That’s why we’ve collected interview lessons and activities to help you teach these skills to your students!
To teach interview skills in high school, you should follow these four steps:
Introduce interview skills to your class
Talk about why good interview skills matter
Explore what good job interview skills look like
End with a group project
We’ll start with an activity for introducing interview skills, then jump into the other ideas.
1. Introduce Interview Skills to Your Class
When teaching a soft skill like interviewing, it’s a great idea to start with an opening activity. Doing this introduces the new skill in an interactive and engaging way to really get students thinking.
This activity will involve you and a brave student acting out a short scenario in front of the class.
The student will play the part of the interviewer and you are a candidate for the position. Provide the student with a number of questions that a typical interview includes.
After the scenario, ask students to share their observations about what went well and what could have been improved.
As the interviewee, you shouldn’t have a perfect interview. Otherwise your students won’t have much to critique after the scenario is complete!
Oftentimes, high school students may not have a sense of direction in an interview. But if they have critiques for how the interview could have been improved, that means they have some ideas!
Reiterating this fact will help boost your students’ confidence when it comes to interviewing skills.
Encourage students to keep thinking about ways to improve the interview as you continue through the next few lessons as well.
2. Talk About Why Good Interview Skills Matter
After the initial class discussions, it’s time to get into the details and talk about why good interview skills are important for high school students to have!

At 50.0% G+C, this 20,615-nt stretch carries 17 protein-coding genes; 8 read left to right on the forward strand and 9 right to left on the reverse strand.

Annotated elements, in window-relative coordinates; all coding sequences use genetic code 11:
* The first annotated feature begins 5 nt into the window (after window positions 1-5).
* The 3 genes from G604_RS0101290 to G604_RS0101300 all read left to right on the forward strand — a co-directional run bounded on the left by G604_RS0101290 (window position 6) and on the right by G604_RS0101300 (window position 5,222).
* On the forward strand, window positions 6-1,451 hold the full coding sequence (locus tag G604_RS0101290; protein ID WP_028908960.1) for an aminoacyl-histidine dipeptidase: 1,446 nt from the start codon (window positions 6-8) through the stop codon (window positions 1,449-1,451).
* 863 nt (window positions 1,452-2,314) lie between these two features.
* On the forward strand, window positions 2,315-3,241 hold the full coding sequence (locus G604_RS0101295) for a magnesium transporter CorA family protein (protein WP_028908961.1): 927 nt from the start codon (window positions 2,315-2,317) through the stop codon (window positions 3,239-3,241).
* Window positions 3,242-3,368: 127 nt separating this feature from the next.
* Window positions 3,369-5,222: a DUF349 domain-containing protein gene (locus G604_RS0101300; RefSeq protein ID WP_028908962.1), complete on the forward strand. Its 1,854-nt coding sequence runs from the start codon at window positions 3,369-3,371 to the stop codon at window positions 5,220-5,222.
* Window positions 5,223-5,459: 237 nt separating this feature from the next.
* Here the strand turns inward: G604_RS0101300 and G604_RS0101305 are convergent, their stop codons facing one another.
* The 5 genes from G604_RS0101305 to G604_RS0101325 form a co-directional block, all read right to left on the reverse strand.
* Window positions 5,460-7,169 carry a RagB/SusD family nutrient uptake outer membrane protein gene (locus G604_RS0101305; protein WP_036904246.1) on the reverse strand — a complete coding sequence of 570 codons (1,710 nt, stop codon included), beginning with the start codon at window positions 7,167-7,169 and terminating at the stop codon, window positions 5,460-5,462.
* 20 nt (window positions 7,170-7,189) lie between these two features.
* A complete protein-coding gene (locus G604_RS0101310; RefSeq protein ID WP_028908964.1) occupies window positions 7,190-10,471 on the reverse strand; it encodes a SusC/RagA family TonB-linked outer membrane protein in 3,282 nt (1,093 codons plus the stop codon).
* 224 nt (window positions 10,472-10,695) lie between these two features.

Good interview skills will help your students earn any job they want, both in the near future and later in their lives.
In today’s competitive job market where many resumes can be similar a great interview will set your students apart.
By providing this context, you’ll get the attention of any student who’s ever thought about their future. That also means they are more likely to engage with and participate in your lessons.
Plus, this knowledge will ultimately help them down the road!
But how can you get the point across?
A great place to start is to ask about their thoughts.
By opening the floor to your students, you can lead a discussion of some great peer-to-peer insights.
Again, this reinforces that your students might know more about these skills than they think!
Once you feel the discussion has taken its course, wrap up the conversation with this bottom line point: the interview can make or break your dream job.
Talk about making an impact!
3. Explore What Good Job Interview Skills Look Like
Once your students understand the importance of good interview skills, it’s time to start the bulk of your lessons - what exactly are good job interview skills?
Some students may have a solid idea of what a good interview looks like. But others may have limited knowledge on what’s involved.
A group project is the perfect way to wrap up a unit on interview skills.
By working on a final project, your students can reflect on everything they have learned from lessons and activities.
One project idea is to have students break into groups and write their own interview scenarios.
Ask them to create two interviews - a good one and a bad one.
It’s important they create multiple scenarios so they can show they understand the differences between good and bad interviews.
You can track their proficiency with a rubric of expectations you complete as students act.
Choose specific pieces from your lessons to watch, like:
They should consider those requirements in both the good and bad interviews to show both sides of each skill.
Depending on your syllabus, you can either have students work on the project in class or collaborate outside of school.
Once they have written the scenarios, you have two options - have students perform live in class or record the scenarios to present.
Either way, sharing the projects is a great way to wrap up talking about interview skills. It’s something fun to give a last bit of reinforcement of these skills!
Start Teaching Interview Skills in High School Today!
Now that you have some ideas to teach interview skills, what do you do next?
iCEV's Career Exploration curriculum has a ton of content for teaching career readiness skills such as interviewing, customer service, and more. With its help, your students will learn the foundational knowledge they need to succeed in any career path they choose.
The curriculum includes lesson plans, digital lessons, teacher presentations, automatically graded assessments, and hundreds of other resources for you and your students: